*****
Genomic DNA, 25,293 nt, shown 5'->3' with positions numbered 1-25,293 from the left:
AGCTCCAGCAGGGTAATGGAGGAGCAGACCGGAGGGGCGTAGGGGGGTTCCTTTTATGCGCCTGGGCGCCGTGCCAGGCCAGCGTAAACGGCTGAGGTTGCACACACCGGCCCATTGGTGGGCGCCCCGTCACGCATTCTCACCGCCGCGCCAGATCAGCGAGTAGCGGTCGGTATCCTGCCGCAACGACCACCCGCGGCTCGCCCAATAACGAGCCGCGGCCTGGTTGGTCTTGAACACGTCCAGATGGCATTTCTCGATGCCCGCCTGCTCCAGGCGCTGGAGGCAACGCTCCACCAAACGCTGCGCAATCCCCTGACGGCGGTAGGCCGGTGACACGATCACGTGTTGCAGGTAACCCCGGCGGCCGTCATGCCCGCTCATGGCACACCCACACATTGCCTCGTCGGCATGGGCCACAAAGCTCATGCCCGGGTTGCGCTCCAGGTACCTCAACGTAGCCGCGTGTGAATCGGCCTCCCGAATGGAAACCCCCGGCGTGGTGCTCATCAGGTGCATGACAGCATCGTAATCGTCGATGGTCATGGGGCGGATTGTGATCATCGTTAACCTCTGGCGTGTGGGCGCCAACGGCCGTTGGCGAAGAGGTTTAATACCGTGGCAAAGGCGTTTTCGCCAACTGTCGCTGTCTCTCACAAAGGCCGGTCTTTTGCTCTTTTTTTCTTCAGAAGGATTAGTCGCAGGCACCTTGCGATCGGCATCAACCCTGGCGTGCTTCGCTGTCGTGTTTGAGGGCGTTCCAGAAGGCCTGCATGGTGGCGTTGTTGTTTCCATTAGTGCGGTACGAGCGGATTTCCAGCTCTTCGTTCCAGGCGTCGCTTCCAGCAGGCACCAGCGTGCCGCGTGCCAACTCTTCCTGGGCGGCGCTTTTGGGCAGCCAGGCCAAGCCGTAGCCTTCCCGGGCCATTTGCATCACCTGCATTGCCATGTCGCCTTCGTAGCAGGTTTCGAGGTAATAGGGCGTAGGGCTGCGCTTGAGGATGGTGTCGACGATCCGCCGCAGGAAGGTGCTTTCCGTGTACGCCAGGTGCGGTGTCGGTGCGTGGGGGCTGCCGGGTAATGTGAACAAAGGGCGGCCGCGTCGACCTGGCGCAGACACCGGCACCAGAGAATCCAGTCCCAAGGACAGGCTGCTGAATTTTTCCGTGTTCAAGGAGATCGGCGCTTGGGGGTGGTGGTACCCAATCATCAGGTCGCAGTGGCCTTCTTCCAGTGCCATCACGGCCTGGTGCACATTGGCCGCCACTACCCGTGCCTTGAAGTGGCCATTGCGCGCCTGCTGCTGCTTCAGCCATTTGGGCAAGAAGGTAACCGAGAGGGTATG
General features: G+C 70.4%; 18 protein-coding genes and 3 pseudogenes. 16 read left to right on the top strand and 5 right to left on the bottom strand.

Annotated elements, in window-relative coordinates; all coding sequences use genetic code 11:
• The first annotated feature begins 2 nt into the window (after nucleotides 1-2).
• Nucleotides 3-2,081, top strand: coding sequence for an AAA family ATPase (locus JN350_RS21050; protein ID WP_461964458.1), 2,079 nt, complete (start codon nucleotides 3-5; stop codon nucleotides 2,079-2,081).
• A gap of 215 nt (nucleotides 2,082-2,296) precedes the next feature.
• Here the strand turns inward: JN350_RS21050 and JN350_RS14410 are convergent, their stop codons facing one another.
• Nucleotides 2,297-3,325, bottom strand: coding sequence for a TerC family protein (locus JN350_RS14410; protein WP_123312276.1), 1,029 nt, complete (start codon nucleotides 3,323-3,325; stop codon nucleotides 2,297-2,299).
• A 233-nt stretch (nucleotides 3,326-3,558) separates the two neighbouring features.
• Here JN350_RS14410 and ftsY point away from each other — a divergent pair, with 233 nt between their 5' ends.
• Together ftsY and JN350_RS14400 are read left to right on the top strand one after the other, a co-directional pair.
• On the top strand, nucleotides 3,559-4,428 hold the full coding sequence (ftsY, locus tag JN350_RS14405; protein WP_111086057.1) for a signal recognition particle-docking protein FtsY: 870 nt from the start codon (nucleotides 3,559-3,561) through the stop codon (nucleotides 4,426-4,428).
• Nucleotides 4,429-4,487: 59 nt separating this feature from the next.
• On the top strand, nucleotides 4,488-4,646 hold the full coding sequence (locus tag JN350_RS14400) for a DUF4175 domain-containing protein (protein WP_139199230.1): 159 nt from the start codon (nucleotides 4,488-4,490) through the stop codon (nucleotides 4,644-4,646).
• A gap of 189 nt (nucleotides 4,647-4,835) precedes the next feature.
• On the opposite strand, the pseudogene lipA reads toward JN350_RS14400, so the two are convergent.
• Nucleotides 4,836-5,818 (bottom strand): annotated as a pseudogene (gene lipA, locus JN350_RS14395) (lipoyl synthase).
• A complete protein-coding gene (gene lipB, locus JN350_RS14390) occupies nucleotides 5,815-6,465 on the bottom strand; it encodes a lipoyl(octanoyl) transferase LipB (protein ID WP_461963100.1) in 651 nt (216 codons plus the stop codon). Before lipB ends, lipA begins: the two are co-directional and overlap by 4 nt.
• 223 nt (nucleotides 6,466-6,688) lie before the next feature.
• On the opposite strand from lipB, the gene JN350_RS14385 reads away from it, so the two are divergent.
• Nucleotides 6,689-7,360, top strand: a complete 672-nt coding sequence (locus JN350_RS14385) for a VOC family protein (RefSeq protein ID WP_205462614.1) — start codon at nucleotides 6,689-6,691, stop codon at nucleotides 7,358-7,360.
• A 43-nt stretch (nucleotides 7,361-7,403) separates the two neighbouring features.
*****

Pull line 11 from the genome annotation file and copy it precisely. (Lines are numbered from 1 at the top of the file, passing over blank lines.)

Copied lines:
• Here JN350_RS14410 and ftsY point away from each other — a divergent pair, with 233 nt between their 5' ends.